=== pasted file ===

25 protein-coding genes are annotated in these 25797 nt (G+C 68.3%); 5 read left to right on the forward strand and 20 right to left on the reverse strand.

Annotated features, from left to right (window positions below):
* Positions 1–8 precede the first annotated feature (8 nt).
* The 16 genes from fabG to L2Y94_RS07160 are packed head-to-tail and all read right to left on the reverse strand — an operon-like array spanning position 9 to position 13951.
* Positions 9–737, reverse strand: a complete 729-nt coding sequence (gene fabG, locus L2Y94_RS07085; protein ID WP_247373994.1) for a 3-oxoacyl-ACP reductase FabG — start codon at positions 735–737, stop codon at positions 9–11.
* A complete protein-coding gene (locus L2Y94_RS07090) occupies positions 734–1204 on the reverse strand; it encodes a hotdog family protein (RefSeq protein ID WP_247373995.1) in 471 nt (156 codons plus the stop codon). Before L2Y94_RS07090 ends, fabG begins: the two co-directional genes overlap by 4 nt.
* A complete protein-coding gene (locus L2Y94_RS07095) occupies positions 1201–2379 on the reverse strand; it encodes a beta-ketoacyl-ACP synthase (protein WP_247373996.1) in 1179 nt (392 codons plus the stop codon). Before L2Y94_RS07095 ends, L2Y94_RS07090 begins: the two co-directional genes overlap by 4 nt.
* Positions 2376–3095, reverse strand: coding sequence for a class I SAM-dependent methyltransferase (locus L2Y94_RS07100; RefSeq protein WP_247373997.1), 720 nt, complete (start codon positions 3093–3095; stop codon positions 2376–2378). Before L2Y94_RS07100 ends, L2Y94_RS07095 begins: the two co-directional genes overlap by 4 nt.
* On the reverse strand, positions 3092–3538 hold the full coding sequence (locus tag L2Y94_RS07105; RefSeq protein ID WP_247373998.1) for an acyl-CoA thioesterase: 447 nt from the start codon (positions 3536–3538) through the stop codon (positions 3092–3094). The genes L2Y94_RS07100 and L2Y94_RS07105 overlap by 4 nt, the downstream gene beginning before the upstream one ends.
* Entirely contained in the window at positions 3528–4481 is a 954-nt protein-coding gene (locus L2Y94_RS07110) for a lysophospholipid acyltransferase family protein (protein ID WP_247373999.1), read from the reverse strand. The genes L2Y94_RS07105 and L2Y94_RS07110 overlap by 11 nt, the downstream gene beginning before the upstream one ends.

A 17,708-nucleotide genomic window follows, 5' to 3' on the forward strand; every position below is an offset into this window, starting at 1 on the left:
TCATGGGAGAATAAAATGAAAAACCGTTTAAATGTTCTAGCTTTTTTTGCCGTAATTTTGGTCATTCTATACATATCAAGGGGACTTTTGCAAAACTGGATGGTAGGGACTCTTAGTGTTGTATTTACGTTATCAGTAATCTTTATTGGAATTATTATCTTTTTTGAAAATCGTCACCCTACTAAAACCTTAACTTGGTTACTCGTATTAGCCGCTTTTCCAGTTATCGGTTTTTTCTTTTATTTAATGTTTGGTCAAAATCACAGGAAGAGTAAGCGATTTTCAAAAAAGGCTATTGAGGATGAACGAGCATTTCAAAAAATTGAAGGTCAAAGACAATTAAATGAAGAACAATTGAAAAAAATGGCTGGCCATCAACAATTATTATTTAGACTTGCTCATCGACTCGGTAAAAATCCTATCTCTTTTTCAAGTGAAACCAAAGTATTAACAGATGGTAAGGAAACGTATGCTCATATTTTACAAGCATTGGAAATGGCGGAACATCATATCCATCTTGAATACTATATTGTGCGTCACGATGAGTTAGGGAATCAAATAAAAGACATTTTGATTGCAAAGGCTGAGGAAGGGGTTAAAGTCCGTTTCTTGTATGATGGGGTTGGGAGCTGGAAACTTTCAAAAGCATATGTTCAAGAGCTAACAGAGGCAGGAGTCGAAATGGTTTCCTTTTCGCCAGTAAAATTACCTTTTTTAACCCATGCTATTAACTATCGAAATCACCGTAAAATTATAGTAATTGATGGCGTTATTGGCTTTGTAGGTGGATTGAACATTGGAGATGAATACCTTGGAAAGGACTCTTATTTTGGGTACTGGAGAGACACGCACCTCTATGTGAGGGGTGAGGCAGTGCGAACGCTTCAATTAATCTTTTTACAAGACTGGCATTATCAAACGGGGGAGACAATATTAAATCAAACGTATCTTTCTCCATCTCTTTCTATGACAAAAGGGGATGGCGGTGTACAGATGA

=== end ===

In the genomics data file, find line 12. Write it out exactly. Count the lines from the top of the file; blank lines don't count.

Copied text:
TCATGGGAGAATAAAATGAAAAACCGTTTAAATGTTCTAGCTTTTTTTGCCGTAATTTTGGTCATTCTATACATATCAAGGGGACTTTTGCAAAACTGGATGGTAGGGACTCTTAGTGTTGTATTTACGTTATCAGTAATCTTTATTGGAATTATTATCTTTTTTGAAAATCGTCACCCTACTAAAACCTTAACTTGGTTACTCGTATTAGCCGCTTTTCCAGTTATCGGTTTTTTCTTTTATTTAATGTTTGGTCAAAATCACAGGAAGAGTAAGCGATTTTCAAAAAAGGCTATTGAGGATGAACGAGCATTTCAAAAAATTGAAGGTCAAAGACAATTAAATGAAGAACAATTGAAAAAAATGGCTGGCCATCAACAATTATTATTTAGACTTGCTCATCGACTCGGTAAAAATCCTATCTCTTTTTCAAGTGAAACCAAAGTATTAACAGATGGTAAGGAAACGTATGCTCATATTTTACAAGCATTGGAAATGGCGGAACATCATATCCATCTTGAATACTATATTGTGCGTCACGATGAGTTAGGGAATCAAATAAAAGACATTTTGATTGCAAAGGCTGAGGAAGGGGTTAAAGTCCGTTTCTTGTATGATGGGGTTGGGAGCTGGAAACTTTCAAAAGCATATGTTCAAGAGCTAACAGAGGCAGGAGTCGAAATGGTTTCCTTTTCGCCAGTAAAATTACCTTTTTTAACCCATGCTATTAACTATCGAAATCACCGTAAAATTATAGTAATTGATGGCGTTATTGGCTTTGTAGGTGGATTGAACATTGGAGATGAATACCTTGGAAAGGACTCTTATTTTGGGTACTGGAGAGACACGCACCTCTATGTGAGGGGTGAGGCAGTGCGAACGCTTCAATTAATCTTTTTACAAGACTGGCATTATCAAACGGGGGAGACAATATTAAATCAAACGTATCTTTCTCCATCTCTTTCTATGACAAAAGGGGATGGCGGTGTACAGATGA